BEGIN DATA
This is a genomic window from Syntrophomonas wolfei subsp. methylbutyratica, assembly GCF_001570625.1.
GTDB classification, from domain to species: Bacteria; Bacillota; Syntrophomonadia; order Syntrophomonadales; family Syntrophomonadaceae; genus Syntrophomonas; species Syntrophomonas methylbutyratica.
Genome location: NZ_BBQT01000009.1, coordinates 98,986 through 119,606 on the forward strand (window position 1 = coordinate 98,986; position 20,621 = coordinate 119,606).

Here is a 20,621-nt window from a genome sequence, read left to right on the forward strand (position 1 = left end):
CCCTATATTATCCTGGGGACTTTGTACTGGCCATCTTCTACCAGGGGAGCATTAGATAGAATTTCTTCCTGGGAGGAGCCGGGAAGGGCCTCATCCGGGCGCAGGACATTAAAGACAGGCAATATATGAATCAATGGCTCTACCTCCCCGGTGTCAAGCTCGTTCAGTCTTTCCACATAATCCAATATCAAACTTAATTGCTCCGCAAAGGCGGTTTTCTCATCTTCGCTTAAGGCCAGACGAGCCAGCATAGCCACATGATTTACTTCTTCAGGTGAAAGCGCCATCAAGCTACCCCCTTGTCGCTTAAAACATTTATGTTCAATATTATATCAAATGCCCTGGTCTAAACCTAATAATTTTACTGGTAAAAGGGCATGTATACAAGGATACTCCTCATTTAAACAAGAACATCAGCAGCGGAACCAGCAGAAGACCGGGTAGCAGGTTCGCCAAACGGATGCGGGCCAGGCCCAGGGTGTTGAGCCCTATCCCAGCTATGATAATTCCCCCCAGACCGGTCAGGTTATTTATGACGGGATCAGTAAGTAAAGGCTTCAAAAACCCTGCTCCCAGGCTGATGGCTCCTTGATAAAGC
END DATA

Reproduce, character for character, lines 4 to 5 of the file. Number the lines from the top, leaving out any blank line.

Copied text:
Here is a 20,621-nt window from a genome sequence, read left to right on the forward strand (position 1 = left end):
CCCTATATTATCCTGGGGACTTTGTACTGGCCATCTTCTACCAGGGGAGCATTAGATAGAATTTCTTCCTGGGAGGAGCCGGGAAGGGCCTCATCCGGGCGCAGGACATTAAAGACAGGCAATATATGAATCAATGGCTCTACCTCCCCGGTGTCAAGCTCGTTCAGTCTTTCCACATAATCCAATATCAAACTTAATTGCTCCGCAAAGGCGGTTTTCTCATCTTCGCTTAAGGCCAGACGAGCCAGCATAGCCACATGATTTACTTCTTCAGGTGAAAGCGCCATCAAGCTACCCCCTTGTCGCTTAAAACATTTATGTTCAATATTATATCAAATGCCCTGGTCTAAACCTAATAATTTTACTGGTAAAAGGGCATGTATACAAGGATACTCCTCATTTAAACAAGAACATCAGCAGCGGAACCAGCAGAAGACCGGGTAGCAGGTTCGCCAAACGGATGCGGGCCAGGCCCAGGGTGTTGAGCCCTATCCCAGCTATGATAATTCCCCCCAGACCGGTCAGGTTATTTATGACGGGATCAGTAAGTAAAGGCTTCAAAAACCCTGCTCCCAGGCTGATGGCTCCTTGATAAAGC